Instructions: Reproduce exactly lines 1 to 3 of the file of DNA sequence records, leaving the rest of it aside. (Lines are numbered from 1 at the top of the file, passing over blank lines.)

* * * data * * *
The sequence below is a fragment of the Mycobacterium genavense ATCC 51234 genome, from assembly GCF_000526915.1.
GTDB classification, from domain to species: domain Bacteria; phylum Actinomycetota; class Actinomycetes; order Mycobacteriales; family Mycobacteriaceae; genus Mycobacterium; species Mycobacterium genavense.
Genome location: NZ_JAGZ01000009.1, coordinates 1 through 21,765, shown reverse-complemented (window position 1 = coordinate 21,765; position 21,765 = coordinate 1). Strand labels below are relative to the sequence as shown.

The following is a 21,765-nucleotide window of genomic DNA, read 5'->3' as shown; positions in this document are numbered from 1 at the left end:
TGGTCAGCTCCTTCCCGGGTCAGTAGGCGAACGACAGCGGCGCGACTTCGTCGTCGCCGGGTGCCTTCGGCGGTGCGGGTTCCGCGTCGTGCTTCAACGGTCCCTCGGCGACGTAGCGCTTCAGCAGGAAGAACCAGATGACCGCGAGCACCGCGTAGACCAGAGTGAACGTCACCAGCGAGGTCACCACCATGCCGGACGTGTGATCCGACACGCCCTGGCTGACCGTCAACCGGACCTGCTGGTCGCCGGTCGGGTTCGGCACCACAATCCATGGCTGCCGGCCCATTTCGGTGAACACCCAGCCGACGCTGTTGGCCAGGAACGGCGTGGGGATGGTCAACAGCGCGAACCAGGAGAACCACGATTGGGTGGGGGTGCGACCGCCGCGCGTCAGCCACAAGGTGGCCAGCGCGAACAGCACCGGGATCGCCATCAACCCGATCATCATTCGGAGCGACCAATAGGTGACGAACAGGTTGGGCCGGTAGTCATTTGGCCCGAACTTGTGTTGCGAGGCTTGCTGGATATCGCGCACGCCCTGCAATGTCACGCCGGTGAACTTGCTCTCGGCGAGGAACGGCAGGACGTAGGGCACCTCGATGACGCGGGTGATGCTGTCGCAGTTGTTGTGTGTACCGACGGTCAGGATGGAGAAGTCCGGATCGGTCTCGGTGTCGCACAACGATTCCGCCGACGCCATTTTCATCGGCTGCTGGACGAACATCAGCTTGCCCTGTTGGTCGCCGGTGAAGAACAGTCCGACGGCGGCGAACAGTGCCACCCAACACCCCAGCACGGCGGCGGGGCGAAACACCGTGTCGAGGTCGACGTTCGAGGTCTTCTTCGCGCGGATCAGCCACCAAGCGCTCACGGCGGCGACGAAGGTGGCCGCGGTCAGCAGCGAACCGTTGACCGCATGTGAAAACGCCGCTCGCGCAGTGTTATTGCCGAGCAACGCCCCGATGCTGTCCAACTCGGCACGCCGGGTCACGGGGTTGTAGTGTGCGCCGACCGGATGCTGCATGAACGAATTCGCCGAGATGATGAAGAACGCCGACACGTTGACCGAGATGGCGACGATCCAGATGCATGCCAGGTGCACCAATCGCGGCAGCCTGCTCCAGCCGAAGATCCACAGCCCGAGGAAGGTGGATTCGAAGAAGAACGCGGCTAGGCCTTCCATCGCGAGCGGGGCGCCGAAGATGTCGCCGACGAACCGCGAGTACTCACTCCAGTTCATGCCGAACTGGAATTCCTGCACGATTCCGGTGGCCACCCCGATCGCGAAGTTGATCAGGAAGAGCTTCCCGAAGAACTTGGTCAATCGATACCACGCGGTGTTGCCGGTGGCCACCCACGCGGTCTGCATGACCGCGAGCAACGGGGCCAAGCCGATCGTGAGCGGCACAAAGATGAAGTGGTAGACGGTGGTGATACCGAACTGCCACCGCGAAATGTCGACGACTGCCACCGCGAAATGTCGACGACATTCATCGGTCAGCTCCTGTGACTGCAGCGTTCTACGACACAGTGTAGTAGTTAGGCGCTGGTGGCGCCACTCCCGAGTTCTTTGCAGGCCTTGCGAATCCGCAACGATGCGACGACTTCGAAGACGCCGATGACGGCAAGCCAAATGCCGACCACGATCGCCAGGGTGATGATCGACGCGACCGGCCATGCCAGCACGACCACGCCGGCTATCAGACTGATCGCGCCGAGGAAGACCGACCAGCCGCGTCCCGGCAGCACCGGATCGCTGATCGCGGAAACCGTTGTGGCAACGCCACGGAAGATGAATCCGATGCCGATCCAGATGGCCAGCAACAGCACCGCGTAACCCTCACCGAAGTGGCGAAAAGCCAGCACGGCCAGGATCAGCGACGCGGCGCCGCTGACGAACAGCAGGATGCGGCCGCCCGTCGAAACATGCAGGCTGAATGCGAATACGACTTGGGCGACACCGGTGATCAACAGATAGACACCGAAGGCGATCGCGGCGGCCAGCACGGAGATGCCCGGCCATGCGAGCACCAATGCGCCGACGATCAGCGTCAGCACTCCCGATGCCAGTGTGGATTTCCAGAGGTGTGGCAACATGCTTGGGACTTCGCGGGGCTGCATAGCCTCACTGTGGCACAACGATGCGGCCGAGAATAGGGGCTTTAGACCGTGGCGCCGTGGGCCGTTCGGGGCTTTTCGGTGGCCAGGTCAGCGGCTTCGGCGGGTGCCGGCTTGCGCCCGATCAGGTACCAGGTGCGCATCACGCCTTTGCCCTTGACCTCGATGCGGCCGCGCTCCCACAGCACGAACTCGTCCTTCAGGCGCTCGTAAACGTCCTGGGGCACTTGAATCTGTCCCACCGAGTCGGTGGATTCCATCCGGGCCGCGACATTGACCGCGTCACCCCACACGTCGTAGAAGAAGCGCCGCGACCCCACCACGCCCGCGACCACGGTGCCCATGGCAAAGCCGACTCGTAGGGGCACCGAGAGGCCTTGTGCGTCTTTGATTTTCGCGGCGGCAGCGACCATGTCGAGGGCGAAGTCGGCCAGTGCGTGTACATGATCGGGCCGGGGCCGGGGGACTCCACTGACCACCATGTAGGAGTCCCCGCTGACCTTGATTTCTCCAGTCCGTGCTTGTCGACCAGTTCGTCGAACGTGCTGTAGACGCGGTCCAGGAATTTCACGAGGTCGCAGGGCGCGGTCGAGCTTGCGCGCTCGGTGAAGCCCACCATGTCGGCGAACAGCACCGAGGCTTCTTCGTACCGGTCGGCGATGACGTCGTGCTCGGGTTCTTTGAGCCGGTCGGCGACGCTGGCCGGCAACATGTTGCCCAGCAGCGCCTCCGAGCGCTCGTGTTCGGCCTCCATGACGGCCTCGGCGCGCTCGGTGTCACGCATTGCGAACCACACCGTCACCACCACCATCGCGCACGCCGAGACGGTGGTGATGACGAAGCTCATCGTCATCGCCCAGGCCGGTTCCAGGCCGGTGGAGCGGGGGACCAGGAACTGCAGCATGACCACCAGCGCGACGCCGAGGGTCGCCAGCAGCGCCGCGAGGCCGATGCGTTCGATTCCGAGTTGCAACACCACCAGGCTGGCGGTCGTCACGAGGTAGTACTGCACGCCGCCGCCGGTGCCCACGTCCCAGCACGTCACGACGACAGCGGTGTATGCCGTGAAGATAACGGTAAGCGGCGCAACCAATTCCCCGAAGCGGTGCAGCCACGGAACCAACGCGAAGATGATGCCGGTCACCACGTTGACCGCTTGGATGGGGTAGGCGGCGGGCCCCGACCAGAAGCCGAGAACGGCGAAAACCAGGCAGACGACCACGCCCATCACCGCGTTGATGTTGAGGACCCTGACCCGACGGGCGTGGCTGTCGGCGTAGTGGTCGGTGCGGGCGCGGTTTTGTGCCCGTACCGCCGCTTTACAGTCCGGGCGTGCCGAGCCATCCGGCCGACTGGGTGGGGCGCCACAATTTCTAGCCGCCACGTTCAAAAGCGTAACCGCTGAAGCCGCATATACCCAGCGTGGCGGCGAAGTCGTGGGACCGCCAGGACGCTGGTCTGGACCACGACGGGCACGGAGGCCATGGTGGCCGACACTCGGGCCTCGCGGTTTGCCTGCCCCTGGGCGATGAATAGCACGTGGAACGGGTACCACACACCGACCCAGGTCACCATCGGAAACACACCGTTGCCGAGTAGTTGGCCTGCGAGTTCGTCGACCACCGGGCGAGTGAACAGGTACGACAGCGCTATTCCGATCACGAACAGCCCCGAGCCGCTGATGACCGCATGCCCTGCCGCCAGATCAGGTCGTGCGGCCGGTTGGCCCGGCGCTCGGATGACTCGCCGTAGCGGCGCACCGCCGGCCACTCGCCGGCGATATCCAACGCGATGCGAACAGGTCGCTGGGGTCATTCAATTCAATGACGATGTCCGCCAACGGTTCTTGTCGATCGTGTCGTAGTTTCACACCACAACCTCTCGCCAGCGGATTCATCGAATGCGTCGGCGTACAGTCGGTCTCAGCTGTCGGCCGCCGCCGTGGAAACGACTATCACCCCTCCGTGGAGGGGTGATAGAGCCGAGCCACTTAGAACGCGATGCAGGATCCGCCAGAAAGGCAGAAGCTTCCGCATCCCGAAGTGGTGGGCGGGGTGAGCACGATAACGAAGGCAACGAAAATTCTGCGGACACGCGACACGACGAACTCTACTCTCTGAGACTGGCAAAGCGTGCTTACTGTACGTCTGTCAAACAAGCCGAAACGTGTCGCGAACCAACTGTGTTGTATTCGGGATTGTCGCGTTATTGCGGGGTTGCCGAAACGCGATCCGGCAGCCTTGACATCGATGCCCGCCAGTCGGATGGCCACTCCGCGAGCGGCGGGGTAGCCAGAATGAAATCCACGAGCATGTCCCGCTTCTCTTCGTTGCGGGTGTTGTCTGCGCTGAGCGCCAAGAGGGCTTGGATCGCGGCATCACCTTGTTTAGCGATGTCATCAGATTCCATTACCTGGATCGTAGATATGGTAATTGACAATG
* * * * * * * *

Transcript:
The sequence below is a fragment of the Mycobacterium genavense ATCC 51234 genome, from assembly GCF_000526915.1.
GTDB classification, from domain to species: domain Bacteria; phylum Actinomycetota; class Actinomycetes; order Mycobacteriales; family Mycobacteriaceae; genus Mycobacterium; species Mycobacterium genavense.
Genome location: NZ_JAGZ01000009.1, coordinates 1 through 21,765, shown reverse-complemented (window position 1 = coordinate 21,765; position 21,765 = coordinate 1). Strand labels below are relative to the sequence as shown.